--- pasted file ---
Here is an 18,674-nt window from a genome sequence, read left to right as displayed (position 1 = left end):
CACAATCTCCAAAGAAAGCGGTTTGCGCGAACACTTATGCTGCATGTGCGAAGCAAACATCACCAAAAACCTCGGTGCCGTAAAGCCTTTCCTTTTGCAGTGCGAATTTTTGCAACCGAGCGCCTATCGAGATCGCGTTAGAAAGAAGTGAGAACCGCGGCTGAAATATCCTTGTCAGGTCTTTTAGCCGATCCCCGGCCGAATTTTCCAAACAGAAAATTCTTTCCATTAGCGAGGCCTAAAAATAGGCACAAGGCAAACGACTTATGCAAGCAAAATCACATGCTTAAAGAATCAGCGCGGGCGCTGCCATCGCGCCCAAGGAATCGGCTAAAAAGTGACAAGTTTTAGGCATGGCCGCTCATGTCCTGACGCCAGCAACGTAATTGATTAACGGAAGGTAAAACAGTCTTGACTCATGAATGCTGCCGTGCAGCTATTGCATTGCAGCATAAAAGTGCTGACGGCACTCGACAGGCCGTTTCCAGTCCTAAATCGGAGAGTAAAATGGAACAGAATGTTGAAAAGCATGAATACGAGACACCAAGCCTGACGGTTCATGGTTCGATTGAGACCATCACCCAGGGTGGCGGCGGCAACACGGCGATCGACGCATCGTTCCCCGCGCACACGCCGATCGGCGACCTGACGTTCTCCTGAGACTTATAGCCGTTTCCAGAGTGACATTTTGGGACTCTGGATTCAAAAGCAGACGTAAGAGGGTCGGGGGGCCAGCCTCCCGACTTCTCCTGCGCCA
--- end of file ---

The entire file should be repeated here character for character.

Here is an 18,674-nt window from a genome sequence, read left to right as displayed (position 1 = left end):
CACAATCTCCAAAGAAAGCGGTTTGCGCGAACACTTATGCTGCATGTGCGAAGCAAACATCACCAAAAACCTCGGTGCCGTAAAGCCTTTCCTTTTGCAGTGCGAATTTTTGCAACCGAGCGCCTATCGAGATCGCGTTAGAAAGAAGTGAGAACCGCGGCTGAAATATCCTTGTCAGGTCTTTTAGCCGATCCCCGGCCGAATTTTCCAAACAGAAAATTCTTTCCATTAGCGAGGCCTAAAAATAGGCACAAGGCAAACGACTTATGCAAGCAAAATCACATGCTTAAAGAATCAGCGCGGGCGCTGCCATCGCGCCCAAGGAATCGGCTAAAAAGTGACAAGTTTTAGGCATGGCCGCTCATGTCCTGACGCCAGCAACGTAATTGATTAACGGAAGGTAAAACAGTCTTGACTCATGAATGCTGCCGTGCAGCTATTGCATTGCAGCATAAAAGTGCTGACGGCACTCGACAGGCCGTTTCCAGTCCTAAATCGGAGAGTAAAATGGAACAGAATGTTGAAAAGCATGAATACGAGACACCAAGCCTGACGGTTCATGGTTCGATTGAGACCATCACCCAGGGTGGCGGCGGCAACACGGCGATCGACGCATCGTTCCCCGCGCACACGCCGATCGGCGACCTGACGTTCTCCTGAGACTTATAGCCGTTTCCAGAGTGACATTTTGGGACTCTGGATTCAAAAGCAGACGTAAGAGGGTCGGGGGGCCAGCCTCCCGACTTCTCCTGCGCCA